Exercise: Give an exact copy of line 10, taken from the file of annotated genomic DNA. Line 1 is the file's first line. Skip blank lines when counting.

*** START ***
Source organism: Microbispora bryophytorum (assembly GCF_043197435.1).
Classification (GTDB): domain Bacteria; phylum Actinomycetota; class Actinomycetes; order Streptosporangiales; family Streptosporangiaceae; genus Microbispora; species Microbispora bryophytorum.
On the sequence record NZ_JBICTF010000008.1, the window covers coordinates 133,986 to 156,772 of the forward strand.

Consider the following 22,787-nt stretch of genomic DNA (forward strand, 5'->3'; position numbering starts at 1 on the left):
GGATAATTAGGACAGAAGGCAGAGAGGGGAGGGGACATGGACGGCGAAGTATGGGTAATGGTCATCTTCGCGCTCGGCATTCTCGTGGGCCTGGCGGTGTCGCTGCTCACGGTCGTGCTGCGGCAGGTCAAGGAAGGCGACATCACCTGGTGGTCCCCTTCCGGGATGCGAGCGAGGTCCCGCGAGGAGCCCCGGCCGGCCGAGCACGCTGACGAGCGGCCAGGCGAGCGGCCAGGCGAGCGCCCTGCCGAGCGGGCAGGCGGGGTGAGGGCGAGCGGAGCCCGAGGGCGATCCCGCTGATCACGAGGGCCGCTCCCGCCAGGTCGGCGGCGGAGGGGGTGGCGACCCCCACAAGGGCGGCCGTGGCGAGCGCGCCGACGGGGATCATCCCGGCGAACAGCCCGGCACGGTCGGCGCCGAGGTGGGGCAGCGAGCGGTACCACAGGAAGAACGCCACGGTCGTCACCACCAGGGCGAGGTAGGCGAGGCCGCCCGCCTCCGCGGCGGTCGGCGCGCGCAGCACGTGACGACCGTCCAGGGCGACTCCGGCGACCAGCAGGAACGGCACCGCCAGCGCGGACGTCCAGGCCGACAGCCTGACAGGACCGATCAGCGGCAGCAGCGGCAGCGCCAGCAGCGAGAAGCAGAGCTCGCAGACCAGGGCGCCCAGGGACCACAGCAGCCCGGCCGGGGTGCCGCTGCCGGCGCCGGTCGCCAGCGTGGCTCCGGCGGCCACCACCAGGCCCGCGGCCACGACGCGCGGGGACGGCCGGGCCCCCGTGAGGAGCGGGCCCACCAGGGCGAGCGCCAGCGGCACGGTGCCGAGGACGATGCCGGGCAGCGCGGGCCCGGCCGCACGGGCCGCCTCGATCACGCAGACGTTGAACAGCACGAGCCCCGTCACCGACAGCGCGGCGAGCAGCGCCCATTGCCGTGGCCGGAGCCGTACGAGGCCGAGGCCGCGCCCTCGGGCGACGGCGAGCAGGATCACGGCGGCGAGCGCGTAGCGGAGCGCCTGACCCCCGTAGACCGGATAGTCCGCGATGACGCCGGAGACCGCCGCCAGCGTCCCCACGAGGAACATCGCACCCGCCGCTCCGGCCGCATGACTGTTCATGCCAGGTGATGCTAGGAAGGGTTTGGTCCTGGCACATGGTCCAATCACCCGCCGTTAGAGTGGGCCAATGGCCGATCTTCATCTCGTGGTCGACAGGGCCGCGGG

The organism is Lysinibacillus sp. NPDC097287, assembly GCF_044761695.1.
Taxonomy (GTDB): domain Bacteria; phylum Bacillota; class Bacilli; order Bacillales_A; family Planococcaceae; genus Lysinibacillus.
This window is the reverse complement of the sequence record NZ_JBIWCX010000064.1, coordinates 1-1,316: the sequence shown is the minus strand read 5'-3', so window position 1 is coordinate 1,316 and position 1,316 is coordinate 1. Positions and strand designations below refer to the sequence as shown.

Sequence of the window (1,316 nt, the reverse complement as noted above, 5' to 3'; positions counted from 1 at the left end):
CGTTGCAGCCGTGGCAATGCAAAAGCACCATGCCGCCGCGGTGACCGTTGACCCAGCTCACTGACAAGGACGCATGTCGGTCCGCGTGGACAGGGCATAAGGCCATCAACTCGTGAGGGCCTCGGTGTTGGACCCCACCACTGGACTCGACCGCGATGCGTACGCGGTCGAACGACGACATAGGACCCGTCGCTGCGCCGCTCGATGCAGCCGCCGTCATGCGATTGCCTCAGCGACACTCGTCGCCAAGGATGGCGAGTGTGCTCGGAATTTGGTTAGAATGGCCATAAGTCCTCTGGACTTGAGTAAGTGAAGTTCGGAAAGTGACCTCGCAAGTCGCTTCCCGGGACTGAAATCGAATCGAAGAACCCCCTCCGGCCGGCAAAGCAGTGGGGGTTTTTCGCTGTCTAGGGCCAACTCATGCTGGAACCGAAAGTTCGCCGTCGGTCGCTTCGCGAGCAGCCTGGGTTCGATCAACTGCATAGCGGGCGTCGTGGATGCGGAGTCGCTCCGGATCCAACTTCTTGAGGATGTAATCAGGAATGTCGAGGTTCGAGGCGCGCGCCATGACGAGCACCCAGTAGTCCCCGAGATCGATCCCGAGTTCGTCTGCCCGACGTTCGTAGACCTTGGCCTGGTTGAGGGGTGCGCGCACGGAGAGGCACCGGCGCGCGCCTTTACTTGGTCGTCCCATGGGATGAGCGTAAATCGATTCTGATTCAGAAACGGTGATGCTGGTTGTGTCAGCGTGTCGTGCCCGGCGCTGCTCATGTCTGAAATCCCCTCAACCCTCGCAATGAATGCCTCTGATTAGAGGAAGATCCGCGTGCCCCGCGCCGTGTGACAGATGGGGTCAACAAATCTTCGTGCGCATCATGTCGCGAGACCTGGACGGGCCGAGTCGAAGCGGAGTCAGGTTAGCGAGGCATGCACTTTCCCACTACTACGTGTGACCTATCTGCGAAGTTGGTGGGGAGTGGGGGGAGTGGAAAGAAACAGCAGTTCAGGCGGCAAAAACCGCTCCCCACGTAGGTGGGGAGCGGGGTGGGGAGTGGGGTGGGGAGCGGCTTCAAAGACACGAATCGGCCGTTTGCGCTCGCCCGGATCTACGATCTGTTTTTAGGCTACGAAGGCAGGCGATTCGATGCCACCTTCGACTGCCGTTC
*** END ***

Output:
CGTTGCAGCCGTGGCAATGCAAAAGCACCATGCCGCCGCGGTGACCGTTGACCCAGCTCACTGACAAGGACGCATGTCGGTCCGCGTGGACAGGGCATAAGGCCATCAACTCGTGAGGGCCTCGGTGTTGGACCCCACCACTGGACTCGACCGCGATGCGTACGCGGTCGAACGACGACATAGGACCCGTCGCTGCGCCGCTCGATGCAGCCGCCGTCATGCGATTGCCTCAGCGACACTCGTCGCCAAGGATGGCGAGTGTGCTCGGAATTTGGTTAGAATGGCCATAAGTCCTCTGGACTTGAGTAAGTGAAGTTCGGAAAGTGACCTCGCAAGTCGCTTCCCGGGACTGAAATCGAATCGAAGAACCCCCTCCGGCCGGCAAAGCAGTGGGGGTTTTTCGCTGTCTAGGGCCAACTCATGCTGGAACCGAAAGTTCGCCGTCGGTCGCTTCGCGAGCAGCCTGGGTTCGATCAACTGCATAGCGGGCGTCGTGGATGCGGAGTCGCTCCGGATCCAACTTCTTGAGGATGTAATCAGGAATGTCGAGGTTCGAGGCGCGCGCCATGACGAGCACCCAGTAGTCCCCGAGATCGATCCCGAGTTCGTCTGCCCGACGTTCGTAGACCTTGGCCTGGTTGAGGGGTGCGCGCACGGAGAGGCACCGGCGCGCGCCTTTACTTGGTCGTCCCATGGGATGAGCGTAAATCGATTCTGATTCAGAAACGGTGATGCTGGTTGTGTCAGCGTGTCGTGCCCGGCGCTGCTCATGTCTGAAATCCCCTCAACCCTCGCAATGAATGCCTCTGATTAGAGGAAGATCCGCGTGCCCCGCGCCGTGTGACAGATGGGGTCAACAAATCTTCGTGCGCATCATGTCGCGAGACCTGGACGGGCCGAGTCGAAGCGGAGTCAGGTTAGCGAGGCATGCACTTTCCCACTACTACGTGTGACCTATCTGCGAAGTTGGTGGGGAGTGGGGGGAGTGGAAAGAAACAGCAGTTCAGGCGGCAAAAACCGCTCCCCACGTAGGTGGGGAGCGGGGTGGGGAGTGGGGTGGGGAGCGGCTTCAAAGACACGAATCGGCCGTTTGCGCTCGCCCGGATCTACGATCTGTTTTTAGGCTACGAAGGCAGGCGATTCGATGCCACCTTCGACTGCCGTTC